Rawlings brought an over-the-top American showmanship to the Seiko campaign, touring the car across the country after a showy launch at Macy’s Herald Square on October 4th, 2018. Rawlings then travelled with the car to Chicago and California, in support of the dealer outreach program to gather entrants for the contest (no purchase necessary!)
The synergy between the grassroots outreach on the dealer level, supported by the multiple product tie-ins and the allure of the prize all contributed to an effective omnichannel marketing campaign with a strong focus on winning the attention of the targeted consumer.
“The relationship with the manufacturer, the dealer and the customer is a synergistic loop,” adds Hofmann. “We receive feedback on models from customer and dealers, which is then reflected in the products that we produce. The events we held in New York (Seiko Colors the Night), and now in Texas, serve to fortify that relationship and help us to create a clear connection between a specific of consumer and a specific watch family. These events enable us to solidify this critical base.”
Meanwhile, back at the ranch…
The (almost final) pen stroke to the contest occurred on the grounds of the Gas Monkey Garage, where our story started. Seiko assembled twenty finalists and their respective dealers from around the country, with a couple of watch journalists, a watch blogger and the Gas Monkey TV crew on hand to document the occasion.
After multiple servings of Southern BBQ and riotous live southern rock punctuating several elimination rounds, the potential winners took the stage. Each one was issued an envelope with a color, and the winner would be revealed as Rawlings conducted a “professional burnout” with the Camaro, yielding clouds of oily colored smoke.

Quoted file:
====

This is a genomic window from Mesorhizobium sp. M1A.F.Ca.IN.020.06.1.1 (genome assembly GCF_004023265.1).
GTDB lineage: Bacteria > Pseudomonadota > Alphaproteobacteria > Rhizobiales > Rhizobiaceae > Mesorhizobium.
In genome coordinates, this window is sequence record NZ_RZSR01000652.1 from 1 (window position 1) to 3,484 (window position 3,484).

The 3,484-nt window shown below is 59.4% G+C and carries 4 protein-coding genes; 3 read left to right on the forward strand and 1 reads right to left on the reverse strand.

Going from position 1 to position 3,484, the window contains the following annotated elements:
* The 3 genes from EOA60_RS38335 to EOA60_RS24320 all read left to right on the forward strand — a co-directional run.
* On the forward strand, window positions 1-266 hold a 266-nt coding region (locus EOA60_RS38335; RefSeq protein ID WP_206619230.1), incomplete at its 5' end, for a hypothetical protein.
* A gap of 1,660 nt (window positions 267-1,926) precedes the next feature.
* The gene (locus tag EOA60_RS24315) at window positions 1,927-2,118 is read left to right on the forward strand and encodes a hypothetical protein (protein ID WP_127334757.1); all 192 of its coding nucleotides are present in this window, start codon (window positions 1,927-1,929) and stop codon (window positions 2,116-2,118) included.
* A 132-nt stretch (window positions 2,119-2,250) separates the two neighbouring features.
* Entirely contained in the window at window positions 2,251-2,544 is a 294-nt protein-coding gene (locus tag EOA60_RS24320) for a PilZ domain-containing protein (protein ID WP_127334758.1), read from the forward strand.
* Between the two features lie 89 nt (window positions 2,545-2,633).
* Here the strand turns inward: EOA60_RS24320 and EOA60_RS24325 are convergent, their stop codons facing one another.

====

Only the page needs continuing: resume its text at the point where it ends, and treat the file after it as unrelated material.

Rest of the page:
Rawlings wheeled out the car and stomped on the gas while holding down the brake, quickly catching the rear wheels on fire. Purple took the night, and the gleeful screams from a man from Wisconsin could be heard over the roaring engine yelling “I won!! I told you all! I won!!”
After a few minutes Rawlings shut down the car and the fire crew coated the tires and the rear end with flame suppressor. The man from the Badger state leaned into the smoky cockpit, sniffed, looked back at the crowd and sighed out loud, “I wonder how much it will cost to detail this.” Rawlings patted him on the back and steered him towards the nearest of several garage bars with the comforting words, “don’t worry about it son, when you see this car outside your door it’ll look good as new. Now let’s have some tequila and celebrate. You was right on brother!”
Seiko is taking a serious marketing run at delivering true brand / product / influencer associated experiences to their customers, while making their retailers an active part of the process. This type of hybrid sales / marketing approach engages all Seiko’s stakeholders in a focused effort, anchored around celebrity and third-party tie ins.
The key to success with this approach is maintaining it. Seiko made the tough call to close many retailer doors recently, upgrading their product perception and market cachet. The program of event driven engagements, like the recent Prospex / Coutura launch in New York, and now this car-culture-focused program, can be effective as long as it’s the beginning of something, and not just a one-off happening.
Seiko is hedging their bet with bankable celeb names like Johnson, Rawlings and Cousteau, a technique many watch companies rely on. Think Omega’s current Odd Squad of three actors, or Rolex spreading bets on no less than twenty “brand ambassadors.” If Seiko is truly committed to carving out strong niche markets, we should expect a Jimmie Johnson redux edition next year and a Fabien Cousteau Prospex.
To date Seiko has covered land and sea with their celebs, which leaves air (insert your favorite stunt pilot or astronaut name here), and the most challenging beachhead of all: customer mindshare.